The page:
The world-renowned concert violinist Joshua Bell will perform a sold-out recital at the Harris Fine Arts Center at 7:30 p.m. on Nov. 14, 2013.
“I love doing recitals,” Bell said. “My career has ended up running around doing solos with big orchestras, which is nice, but this intimate evening of a solo recital is something that I treasure more than anything else.”
For those not tuned in to the world of classical music, he is also known for a Washington Post experiment that went viral several years ago.
“It’s something you might have seen on YouTube,” said Kory Katseanes, director of the School of Music at BYU. “It made big headlines; it was a very interesting experiment.”
Bell stood in a subway station in Washington, D.C., and performed his repertoire from his concert the night before. More than a thousand commuters passed him as he played, but only seven stopped to listen.
“The Washington Post experiment is something I’m grateful for, because I think it’s expanded my audience,” Bell said. “I’ve gotten people into concert halls. I’ve seen people come that never would have come had they not read that.”
Even though he is a world-famous violinist and well known in the classical music community, Bell seems to be just a regular guy.
“He’s comfortable being casual even though his career is in this very formal setting,” Katseanes said. “You’ll find him in a pair of jeans and a T-shirt. It’s a normal life for him, so I think that’s one of the things that makes him attractive. It makes him so approachable.”
While many parents pressure their children in classical music programs to practice hard, Bell attributes much of his success to a different upbringing.
“I was already playing concerts professionally at the age of 14, but my parents were very adamant that I was not locked in the room practicing all day long,” Bell said. “They let me be involved when I was a kid, playing sports, doing the so-called ‘normal things.’ I think being well rounded is a very important thing, and I’m grateful to my parents for letting me live a relatively normal childhood. I think it’s kept me sane.”
At 45 years old, he has won a Grammy, has performed in many concert halls and continents and has even commissioned new works to perform.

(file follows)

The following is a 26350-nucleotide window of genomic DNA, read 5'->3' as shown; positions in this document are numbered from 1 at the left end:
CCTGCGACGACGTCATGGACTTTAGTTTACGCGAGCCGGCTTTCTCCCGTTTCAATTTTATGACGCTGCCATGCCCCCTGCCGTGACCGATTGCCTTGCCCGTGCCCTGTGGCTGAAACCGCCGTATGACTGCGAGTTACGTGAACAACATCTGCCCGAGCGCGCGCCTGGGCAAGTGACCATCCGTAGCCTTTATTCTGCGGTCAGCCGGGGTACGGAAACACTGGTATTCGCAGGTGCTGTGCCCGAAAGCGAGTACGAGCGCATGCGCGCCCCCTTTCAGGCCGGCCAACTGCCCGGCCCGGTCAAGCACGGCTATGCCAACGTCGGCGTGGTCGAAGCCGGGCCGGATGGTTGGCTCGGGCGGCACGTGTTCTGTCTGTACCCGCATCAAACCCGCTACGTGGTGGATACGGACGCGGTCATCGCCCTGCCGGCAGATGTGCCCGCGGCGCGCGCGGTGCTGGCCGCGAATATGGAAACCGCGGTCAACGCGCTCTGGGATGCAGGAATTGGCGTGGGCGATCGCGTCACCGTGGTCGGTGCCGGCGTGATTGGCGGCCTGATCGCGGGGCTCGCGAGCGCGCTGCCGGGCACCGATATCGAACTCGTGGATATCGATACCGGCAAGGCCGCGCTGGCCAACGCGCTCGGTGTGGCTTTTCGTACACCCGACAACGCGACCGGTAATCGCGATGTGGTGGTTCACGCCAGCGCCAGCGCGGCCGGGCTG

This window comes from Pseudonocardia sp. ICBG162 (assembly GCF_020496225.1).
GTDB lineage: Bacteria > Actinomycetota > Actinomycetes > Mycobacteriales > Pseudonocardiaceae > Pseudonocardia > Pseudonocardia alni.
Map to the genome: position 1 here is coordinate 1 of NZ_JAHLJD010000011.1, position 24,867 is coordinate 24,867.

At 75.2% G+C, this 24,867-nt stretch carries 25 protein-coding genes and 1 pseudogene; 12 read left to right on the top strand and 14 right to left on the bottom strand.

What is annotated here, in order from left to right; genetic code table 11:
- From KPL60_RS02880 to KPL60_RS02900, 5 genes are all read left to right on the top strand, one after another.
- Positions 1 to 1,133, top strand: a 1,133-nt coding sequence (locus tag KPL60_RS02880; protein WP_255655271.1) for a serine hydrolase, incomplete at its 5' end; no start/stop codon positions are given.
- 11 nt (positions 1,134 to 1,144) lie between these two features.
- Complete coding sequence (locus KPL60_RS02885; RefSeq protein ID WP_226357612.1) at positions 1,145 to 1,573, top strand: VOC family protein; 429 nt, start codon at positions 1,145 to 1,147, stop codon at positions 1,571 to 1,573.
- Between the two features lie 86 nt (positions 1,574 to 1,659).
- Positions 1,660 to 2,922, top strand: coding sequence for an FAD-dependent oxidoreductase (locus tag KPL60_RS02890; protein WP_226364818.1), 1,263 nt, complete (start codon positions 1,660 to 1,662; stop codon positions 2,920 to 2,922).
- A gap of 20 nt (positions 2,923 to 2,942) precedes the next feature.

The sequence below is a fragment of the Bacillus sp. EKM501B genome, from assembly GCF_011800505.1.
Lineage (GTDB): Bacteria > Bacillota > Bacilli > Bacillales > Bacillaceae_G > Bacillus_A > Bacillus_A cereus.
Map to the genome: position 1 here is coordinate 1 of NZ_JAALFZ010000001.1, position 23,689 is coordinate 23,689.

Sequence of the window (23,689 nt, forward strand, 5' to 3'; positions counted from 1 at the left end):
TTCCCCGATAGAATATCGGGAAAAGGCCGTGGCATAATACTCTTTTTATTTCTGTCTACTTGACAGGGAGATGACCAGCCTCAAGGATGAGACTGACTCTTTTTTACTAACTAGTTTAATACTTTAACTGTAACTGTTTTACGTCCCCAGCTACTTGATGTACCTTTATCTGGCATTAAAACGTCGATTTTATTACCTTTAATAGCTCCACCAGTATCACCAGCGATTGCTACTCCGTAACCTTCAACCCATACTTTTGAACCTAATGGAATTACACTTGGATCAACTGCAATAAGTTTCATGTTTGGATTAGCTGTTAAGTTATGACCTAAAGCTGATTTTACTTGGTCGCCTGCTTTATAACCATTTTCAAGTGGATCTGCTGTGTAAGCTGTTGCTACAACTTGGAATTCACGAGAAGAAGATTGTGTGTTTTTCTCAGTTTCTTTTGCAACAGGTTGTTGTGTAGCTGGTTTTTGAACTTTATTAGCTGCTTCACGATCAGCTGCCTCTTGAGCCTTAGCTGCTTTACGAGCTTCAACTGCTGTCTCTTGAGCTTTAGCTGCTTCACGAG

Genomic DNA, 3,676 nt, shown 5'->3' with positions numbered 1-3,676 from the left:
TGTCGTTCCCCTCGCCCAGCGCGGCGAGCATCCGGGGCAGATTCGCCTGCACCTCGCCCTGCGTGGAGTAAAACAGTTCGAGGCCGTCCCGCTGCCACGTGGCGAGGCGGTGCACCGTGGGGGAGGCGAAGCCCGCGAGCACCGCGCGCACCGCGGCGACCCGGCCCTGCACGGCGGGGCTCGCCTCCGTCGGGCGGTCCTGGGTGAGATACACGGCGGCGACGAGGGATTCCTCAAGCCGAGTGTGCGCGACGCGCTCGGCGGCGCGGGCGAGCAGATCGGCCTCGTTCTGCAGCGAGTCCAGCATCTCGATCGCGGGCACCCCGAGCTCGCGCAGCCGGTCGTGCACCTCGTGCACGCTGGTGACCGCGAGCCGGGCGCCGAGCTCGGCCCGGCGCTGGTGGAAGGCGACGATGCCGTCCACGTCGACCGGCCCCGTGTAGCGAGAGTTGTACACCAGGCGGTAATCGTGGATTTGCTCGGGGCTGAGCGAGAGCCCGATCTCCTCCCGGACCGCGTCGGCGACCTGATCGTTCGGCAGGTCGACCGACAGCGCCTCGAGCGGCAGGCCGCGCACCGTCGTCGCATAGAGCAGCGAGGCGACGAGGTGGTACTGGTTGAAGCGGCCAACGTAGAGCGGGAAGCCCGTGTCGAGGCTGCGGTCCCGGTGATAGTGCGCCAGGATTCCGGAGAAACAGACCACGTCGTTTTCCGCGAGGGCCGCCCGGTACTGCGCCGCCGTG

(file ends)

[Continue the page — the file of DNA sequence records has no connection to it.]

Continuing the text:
“This year I commissioned a piece by Edgar Meyers, an old friend, the double bass player that I’ve done several projects with and someone whose music I really believe in,” Bell said. “I commissioned him to write a double concerto for bass and violin, which we premiered with the Boston Symphony. That’s very exciting to me to give birth to a piece like that.”
Katseanes says everyone in the School of Music knows who Bell is and they all want to attend.
“At BYU we have a regular series of forums,” Katseanes said. “To hear Josh Bell play would be like listening to John Roberts or David McCullough speak at a forum. That’s the equivalent of American culture and intellect, but in the arts, not necessarily in law or literature.”
Bell makes a point of visiting with younger musicians to support their growing love for music.
“I like going to schools and talking to young people because I feel so blessed to have a life in music,” Bell said. “So I think that’s very important to me to pass on my enthusiasm for music to the younger generation.”
Bell advised musicians who want to follow in his footsteps to, after determining that they want to do music professionally, make it their way of life.
“The point is, I think, that there isn’t a clear path,” Bell said. “I think everyone has to forge their own path in music, because I think there are so many ways to be a musician. You have to start by knowing that music is something you can’t live without.”
From introducing new works to performing his favorite classics, Bell has built his life around his music, and that has taken him all over the world.
“It can be kind of stressful, this lifestyle,” Bell said. “It’s a lot of travel and a lot of stress and pressure. But I seem to like that, apparently.”
As he performs at BYU, he will draw on his experience with great music as he performs pieces by Beethoven, Stravinsky and other notable composers.
“And of course you only have to be in the concert hall for two minutes before you’ll be completely swept up in the experience of watching and listening to Josh Bell play,” Katseanes said.